EW's Top Ten TV Ensembles List Misses a Few Gems
If you're too lazy to click the link above and go through EW's photo gallery, here are the 10 shows that made it onto their list of best ensembles: "Lost," "Veronica Mars," Friday Night Lights," "The West Wing," "Sports Night," "Hill Street Blues," "Mad Men," "Battlestar Galactica," "Arrested Development" and "The Shield."
So, without repeating those already picked, we'll offer you a few more shows each that belong on this list.
Working in Korea never seemed so appealing -- and this was well before Bill Clinton could come rescue you if you happened to get thrown into jail -- as it did for the doctors and nurses of the M*A*S*H 4077th. A true cast of quirky but lovable characters -- well, lovable except for Major Frank Burns (Larry Linville) -- they worked in tandem to keep this dark comedy relevant even today.
Trying to explain who's who in "The Wire" is next to impossible. The endless list of characters are so embedded into the plots, so integral to the bigger picture, that it's almost easier to speed through its five brilliant seasons than wait for us to come up with a primer. A true ensemble cast is one where a main character like Det. Jimmy McNulty (Dominic West) can take a back seat during a season and never disrupt the flow of the show.
OK, so the ensembles tended to change over the years, but the show remained grounded in the variety and diversity of characters that walked the halls of Cook County General Hospital. George Clooney or no George Clooney, the cast and crew of this show weathered the departures and arrivals of many new faces without ever skipping a beat. Best of all, the plot felt continuous until the very last episode.
Popular culture will sustain Jerry, Elaine, Kramer and George for all of eternity, we imagine, but "Seinfeld" wasn't just about them. A host of smaller, but equally important secondary characters like Uncle Leo, Frank Costanza, Newman, Susan Ross and Jackie Chiles combined with some of the greatest guest appearances made this show a true group effort. After all, what's "Seinfeld" without the Soup Nazi, Bania, Puddy or J. Peterman? Just another show about friends in New York City. Not that there's anything wrong with that, of course.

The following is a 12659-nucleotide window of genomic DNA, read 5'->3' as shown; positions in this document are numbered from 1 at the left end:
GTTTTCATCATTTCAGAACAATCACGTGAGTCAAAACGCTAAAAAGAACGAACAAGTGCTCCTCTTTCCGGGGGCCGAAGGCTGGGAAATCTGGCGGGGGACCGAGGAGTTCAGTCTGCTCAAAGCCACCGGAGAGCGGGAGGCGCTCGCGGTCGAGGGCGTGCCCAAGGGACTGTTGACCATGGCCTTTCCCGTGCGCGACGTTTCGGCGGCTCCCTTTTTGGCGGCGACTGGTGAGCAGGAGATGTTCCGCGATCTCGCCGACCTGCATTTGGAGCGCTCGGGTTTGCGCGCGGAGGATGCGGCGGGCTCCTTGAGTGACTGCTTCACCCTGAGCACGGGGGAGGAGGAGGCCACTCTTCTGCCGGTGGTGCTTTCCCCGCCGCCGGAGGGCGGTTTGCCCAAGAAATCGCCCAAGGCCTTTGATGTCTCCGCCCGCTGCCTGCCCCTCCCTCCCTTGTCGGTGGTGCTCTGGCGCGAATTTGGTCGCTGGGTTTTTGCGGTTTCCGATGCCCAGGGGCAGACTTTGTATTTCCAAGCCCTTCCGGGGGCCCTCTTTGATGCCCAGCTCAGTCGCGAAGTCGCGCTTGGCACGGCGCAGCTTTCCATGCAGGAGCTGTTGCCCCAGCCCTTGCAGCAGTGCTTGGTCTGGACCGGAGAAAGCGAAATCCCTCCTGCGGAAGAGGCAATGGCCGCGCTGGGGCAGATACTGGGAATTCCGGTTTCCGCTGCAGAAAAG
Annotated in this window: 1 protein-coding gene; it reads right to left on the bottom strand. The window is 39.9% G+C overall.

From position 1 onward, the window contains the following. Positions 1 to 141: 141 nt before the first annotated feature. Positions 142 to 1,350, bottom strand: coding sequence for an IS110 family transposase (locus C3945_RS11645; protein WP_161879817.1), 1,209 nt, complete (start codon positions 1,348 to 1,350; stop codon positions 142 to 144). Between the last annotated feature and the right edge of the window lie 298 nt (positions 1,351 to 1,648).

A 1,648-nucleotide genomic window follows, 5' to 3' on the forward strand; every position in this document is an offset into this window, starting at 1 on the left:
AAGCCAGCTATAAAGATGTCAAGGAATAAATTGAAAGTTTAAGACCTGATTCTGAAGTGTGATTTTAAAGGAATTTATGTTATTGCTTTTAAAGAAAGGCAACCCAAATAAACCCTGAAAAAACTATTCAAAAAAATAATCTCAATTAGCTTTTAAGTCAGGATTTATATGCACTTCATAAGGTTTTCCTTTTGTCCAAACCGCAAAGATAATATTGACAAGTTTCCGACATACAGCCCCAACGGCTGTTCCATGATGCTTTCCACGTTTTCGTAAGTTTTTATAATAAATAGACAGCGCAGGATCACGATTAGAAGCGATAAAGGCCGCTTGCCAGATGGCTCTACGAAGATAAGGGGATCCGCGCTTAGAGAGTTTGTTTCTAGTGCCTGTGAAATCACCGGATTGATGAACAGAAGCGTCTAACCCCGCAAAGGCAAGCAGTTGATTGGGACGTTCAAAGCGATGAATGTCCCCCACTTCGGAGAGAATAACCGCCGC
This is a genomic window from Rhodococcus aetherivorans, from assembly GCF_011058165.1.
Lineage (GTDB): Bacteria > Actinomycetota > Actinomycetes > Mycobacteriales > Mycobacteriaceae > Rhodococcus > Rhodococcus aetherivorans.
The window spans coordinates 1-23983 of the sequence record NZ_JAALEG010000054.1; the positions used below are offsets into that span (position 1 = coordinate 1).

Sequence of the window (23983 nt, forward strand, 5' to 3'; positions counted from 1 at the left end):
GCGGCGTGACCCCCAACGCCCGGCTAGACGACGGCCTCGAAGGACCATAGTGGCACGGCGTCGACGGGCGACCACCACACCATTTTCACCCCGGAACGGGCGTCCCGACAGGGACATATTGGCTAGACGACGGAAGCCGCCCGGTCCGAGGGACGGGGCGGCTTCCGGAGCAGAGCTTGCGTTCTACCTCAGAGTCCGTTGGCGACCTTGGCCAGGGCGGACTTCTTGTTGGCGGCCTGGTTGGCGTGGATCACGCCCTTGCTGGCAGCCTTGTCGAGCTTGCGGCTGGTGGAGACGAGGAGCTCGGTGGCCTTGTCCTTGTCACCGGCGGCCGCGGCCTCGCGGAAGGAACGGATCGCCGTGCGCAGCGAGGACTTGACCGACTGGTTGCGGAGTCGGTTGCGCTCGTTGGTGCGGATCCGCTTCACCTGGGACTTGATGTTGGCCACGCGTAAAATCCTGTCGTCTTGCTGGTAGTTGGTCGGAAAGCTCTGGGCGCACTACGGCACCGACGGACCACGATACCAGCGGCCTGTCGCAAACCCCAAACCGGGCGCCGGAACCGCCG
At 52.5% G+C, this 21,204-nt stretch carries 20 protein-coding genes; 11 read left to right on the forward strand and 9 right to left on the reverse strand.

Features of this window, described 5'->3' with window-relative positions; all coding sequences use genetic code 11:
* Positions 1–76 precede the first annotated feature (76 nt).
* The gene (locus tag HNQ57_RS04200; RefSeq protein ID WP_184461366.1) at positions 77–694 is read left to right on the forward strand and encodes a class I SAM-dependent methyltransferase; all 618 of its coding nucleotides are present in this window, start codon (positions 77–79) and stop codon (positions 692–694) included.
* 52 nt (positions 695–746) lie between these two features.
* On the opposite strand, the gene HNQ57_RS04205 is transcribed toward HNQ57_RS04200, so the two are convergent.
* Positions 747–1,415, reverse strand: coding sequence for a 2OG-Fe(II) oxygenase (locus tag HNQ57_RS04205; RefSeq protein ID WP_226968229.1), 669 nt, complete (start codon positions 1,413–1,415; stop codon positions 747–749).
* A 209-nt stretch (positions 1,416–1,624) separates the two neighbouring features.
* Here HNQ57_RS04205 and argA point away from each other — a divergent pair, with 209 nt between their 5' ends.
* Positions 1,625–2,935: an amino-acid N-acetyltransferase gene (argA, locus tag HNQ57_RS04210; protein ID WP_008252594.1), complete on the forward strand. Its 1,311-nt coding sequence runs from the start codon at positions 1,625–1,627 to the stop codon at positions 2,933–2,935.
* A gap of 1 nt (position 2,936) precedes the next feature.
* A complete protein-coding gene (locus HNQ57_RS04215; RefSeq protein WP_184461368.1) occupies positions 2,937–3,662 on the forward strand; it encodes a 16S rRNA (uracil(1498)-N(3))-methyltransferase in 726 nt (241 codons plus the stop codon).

--Malavika Jagannathan, firstname.lastname@example.org
Go ahead and be like Mr. Thomas Rozwadowski and get your "Pssh, I knew you would say that" out right now. But it's true. "Friends" deserves a place on this list. If for no other reason than because it took six relatively -- and in some cases, complete -- no-namers and put them on Hollywood's "It List" in a matter of only a couple of years. Admittedly, it took some time for these misfits to feel comfortable on screen and really get into their characters, but once they did, it was a TV ensemble made in heaven.
"Flight of the Conchords"
Let's be honest, if you remove any cast member from this beautiful equation, it just doesn't work. As much as you need Bret and Jemaine, you have to have Mel and Dave. And if you have Mel, you have to have Doug and when you have a personality like Dave, you have to have Murray. I'd even go as far as saying characters like Greg and Eugene are essential. There's truly not a weak link in the bunch.
Here's a case where a bunch of semi-successful actors and actresses find their true home and rocket off the charts. The writing of "30 Rock" took people like Tracy Morgan (who was commonly referred to as "the other black guy" on SNL) and Jane Krakowski (previously known as that one chick from "Ally McBeal") and turned them into superstars. And can we talk about Kenneth the Page for a second? Talk about a diamond in the rough. Still not convinced? I think the show's record-setting 22 Emmy noms may help clue you in.
OK, say what you will, but who can deny the power this group of richy-rich teens has had on the nation, nay the wooorrllld! When you have an ensemble of beautiful people who go out on the weekends and get their little love dramas smeared across the pages of US Weekly, there's simply nowhere to go but up. On the show, they truly have the freedom to play dating musical chairs as much as they want, and really, people will tune in. Whether it's off-again, on-again Serena and Dan or finally-together Chuck and Blair, it matters not. These characters are a delight to watch, not to mention a trendsetter of style for the ages.
--Sara Boyd, email@example.com